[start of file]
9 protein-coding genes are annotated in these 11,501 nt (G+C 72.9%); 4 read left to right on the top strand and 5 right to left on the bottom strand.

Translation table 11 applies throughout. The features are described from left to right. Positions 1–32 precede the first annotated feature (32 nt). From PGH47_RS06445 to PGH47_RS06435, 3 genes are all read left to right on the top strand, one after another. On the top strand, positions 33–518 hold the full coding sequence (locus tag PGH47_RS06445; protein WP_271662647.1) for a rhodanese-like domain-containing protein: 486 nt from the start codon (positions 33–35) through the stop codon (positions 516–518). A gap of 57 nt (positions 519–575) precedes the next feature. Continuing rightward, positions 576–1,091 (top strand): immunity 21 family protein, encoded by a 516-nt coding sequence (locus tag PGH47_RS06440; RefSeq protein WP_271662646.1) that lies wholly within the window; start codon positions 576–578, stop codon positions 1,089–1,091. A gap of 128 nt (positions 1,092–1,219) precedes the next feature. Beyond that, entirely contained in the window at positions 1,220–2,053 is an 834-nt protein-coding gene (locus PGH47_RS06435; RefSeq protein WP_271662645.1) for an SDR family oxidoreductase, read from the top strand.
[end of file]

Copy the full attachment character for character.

9 protein-coding genes are annotated in these 11,501 nt (G+C 72.9%); 4 read left to right on the top strand and 5 right to left on the bottom strand.

Translation table 11 applies throughout. The features are described from left to right. Positions 1–32 precede the first annotated feature (32 nt). From PGH47_RS06445 to PGH47_RS06435, 3 genes are all read left to right on the top strand, one after another. On the top strand, positions 33–518 hold the full coding sequence (locus tag PGH47_RS06445; protein WP_271662647.1) for a rhodanese-like domain-containing protein: 486 nt from the start codon (positions 33–35) through the stop codon (positions 516–518). A gap of 57 nt (positions 519–575) precedes the next feature. Continuing rightward, positions 576–1,091 (top strand): immunity 21 family protein, encoded by a 516-nt coding sequence (locus tag PGH47_RS06440; RefSeq protein WP_271662646.1) that lies wholly within the window; start codon positions 576–578, stop codon positions 1,089–1,091. A gap of 128 nt (positions 1,092–1,219) precedes the next feature. Beyond that, entirely contained in the window at positions 1,220–2,053 is an 834-nt protein-coding gene (locus PGH47_RS06435; RefSeq protein WP_271662645.1) for an SDR family oxidoreductase, read from the top strand.